ELECTION DAY HOTLINE: On Tuesday, November 8, the American Civil Liberties Union of Maryland will hold the 2016 Election Protection Hotline, where voters can call between 7 a.m. and 8 p.m. with questions about voting or to report problems at the polls. The hotline (410-889-8555) will be answered by ACLU staff trained to assist voters experiencing problems and to investigate complaints at the polls.
ULYSSES CURRIE RETIRES: Ulysses Currie, the sharecropper’s son who rose to the top budget position in the Maryland Senate, resigned Friday after representing Prince George’s County in the General Assembly for nearly 30 years, Michael Dresser reports for the Sun. In a letter to Senate President Mike Miller, Currie said his health would no longer permit him to carry out his duties “with the strength and energy you all deserve.”
- Currie, 79, submitted his letter of resignation to Miller on Friday morning. His health has declined in the past several years, and in recent months he has limited his public appearances, Ovetta Wiggins and Arelis Hernandez report for the Post.
- Maryland law stipulates that the Prince George’s County Democratic Central Committee will select his successor and Gov. Larry Hogan will appoint the new senator based on the committee’s recommendation. Former Dels. Melody Griffin and Darryl Barnes are reportedly interested in the position, and Prince George’s County Council member Karen Toles is also a darkhorse candidate, James Wright writes in the Afro.
- Seventh State runs Currie’s resignation letter.
REDISTRICTING ON FRONT-BURNER: Gov. Larry Hogan plans another push for creating an independent commission to draw congressional and legislative district lines and stop the partisan gerrymandering that has marked the process in recent decades, reports Len Lazarick for MarylandReporter.com. “I know the governor is still committed to moving forward,” Hogan legislative officer Matthew Palmer told what was supposed to be the final meeting of the governor’s Redistricting Reform Commission on Friday.
STATEWIDE BALLOT ISSUE: Marylanders will vote on one little-debated statewide ballot question this year, reports Michael Dresser of the Sun. Question 1 is an amendment to the state constitution that would change the way the comptroller and attorney general are replaced if they leave office before their terms expire. If approved, it would require the governor to name a replacement from the political party that won the office in the previous election. The Maryland Constitution currently allows the governor to fill both offices with the candidate of his choice.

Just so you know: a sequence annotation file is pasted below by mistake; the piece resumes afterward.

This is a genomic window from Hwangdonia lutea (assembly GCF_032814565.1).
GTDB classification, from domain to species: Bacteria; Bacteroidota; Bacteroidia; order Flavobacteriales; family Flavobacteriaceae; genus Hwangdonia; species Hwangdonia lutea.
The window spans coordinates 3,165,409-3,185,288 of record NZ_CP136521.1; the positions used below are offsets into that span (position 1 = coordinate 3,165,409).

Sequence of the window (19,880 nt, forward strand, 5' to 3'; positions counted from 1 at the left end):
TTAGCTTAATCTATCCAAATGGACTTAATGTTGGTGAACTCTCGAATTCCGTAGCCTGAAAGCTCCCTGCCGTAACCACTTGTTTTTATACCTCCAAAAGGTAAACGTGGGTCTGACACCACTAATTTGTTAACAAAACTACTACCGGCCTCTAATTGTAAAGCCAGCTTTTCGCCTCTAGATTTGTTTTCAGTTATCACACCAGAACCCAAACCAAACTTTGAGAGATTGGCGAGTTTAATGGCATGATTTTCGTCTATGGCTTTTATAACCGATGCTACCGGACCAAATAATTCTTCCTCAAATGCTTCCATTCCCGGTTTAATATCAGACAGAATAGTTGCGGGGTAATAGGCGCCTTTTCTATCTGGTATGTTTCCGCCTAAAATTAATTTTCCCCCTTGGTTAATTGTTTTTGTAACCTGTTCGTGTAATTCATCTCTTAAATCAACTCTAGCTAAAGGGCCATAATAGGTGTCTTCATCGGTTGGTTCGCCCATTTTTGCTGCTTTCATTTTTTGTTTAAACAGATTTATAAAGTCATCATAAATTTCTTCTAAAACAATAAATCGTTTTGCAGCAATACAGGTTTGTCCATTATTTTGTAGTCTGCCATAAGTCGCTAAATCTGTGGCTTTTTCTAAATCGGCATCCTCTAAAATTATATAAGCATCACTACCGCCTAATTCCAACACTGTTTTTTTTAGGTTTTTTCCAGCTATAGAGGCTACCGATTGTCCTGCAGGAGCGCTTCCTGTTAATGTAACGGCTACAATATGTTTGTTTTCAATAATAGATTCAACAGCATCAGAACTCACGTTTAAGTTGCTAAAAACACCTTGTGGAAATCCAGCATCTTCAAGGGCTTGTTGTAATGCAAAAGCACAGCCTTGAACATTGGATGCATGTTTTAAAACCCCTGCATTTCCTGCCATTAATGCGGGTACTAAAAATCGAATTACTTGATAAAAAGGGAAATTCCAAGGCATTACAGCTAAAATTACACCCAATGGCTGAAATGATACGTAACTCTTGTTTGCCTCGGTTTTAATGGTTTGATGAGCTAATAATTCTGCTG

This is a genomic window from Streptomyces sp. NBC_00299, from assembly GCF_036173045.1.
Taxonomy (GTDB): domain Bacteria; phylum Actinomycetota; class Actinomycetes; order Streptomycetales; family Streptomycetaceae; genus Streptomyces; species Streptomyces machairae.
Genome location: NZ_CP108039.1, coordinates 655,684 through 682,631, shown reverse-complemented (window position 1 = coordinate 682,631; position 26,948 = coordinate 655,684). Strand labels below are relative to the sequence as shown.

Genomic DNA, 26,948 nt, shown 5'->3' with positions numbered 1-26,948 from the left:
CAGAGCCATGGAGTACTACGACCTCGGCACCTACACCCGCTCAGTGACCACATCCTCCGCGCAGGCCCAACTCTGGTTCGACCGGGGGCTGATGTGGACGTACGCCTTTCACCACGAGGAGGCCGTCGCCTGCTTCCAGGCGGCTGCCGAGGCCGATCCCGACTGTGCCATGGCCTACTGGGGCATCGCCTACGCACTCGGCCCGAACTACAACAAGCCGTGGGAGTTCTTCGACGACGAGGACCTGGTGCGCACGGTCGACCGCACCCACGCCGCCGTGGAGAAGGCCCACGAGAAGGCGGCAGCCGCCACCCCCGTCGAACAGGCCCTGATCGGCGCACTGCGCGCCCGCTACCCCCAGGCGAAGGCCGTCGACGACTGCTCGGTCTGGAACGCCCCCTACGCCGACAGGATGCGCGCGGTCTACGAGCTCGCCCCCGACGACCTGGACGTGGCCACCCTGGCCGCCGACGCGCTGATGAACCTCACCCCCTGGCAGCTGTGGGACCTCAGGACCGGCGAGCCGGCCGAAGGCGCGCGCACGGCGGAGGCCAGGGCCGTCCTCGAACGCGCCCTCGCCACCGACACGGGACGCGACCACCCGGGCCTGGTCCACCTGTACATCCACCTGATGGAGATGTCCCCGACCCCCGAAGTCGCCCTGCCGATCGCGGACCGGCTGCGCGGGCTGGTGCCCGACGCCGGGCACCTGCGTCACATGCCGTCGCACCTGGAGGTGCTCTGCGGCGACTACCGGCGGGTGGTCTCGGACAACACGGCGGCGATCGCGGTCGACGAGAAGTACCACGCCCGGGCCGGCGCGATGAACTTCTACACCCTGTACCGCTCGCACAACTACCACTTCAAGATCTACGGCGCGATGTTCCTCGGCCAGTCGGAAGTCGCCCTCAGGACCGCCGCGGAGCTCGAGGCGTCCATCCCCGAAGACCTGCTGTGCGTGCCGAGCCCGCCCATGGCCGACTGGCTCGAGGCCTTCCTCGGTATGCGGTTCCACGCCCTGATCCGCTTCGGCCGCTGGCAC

LURING FORTUNE 500: The Maryland Department of Commerce wants to bring at least one Fortune 500 company to Maryland within the next two years, shifting gears from a primary focus of retaining businesses in the state, Holden Wilen reports for the Baltimore Business Journal.
HARRIS LEADS GOP ON ELECTION NIGHT: Rep. Andy Harris, Maryland’s lone Republican member of Congress, will monitor election results with the GOP faithful on Tuesday night in a hotel ballroom near Baltimore-Washington International Marshall Airport. Gov. Larry Hogan, the Republicans’ de facto state leader and perhaps Maryland’s most popular politician, is not expected to be part of the crowd, report Ovetta Wiggins for the Post.
THE GRUMP FACTOR: Grumpy voters angry at the political establishment have played a leading role in the drama of this year’s national election. But it’s not clear whether the ire runs deep enough to affect local governments in our region, Bill Turque of the Post reports on three D.C. jurisdictions, including Montgomery and Prince George’s County, which have referendums on the ballot.
MARYLAND BALLOTS TO BE AUDITED: Maryland will conduct a post-election audit of all of the votes cast in the general election, writes Michael Dresser of the Sun. The Maryland State Board of Elections has hired a Boston-based company, Clear Ballot, to conduct a performance audit of the paper ballot system the state adopted this year. State election officials said the audit is not the same as a recount.
KEEPING POLLS RUNNING: Jon Kelvey of the Carroll County Times writes that Katherine Berry has worked with the Carroll County Board of Elections since 2006 and was appointed election director for the county in 2015. If early voting is any indication — Berry said nearly 14% of registered voters in Carroll took part in early voting — a lot of democratic enthusiasm should be on display at the polls on Tuesday. The Times spoke with Berry to see how the Board of Elections were keeping the elections running smoothly.
GARRETT EXPECTS BIG TURNOUT: Garrett countians are expected to turn out in big numbers on Election Day, much like they did during Maryland’s early voting period, the county’s board of elections director said. “I think the polls are going to be just as busy as they were for early voting,” said Steven Frantz, who noted nice weather is in the forecast, which will also lead to strong poll numbers. More than 17% (3,411) of the county’s 19,796 eligible voters cast ballots before Election Day, Frantz said, breaking the previous high of 1,900 in the 2012 general election, Elaine Blaisdell writes in the Cumberland Times-News.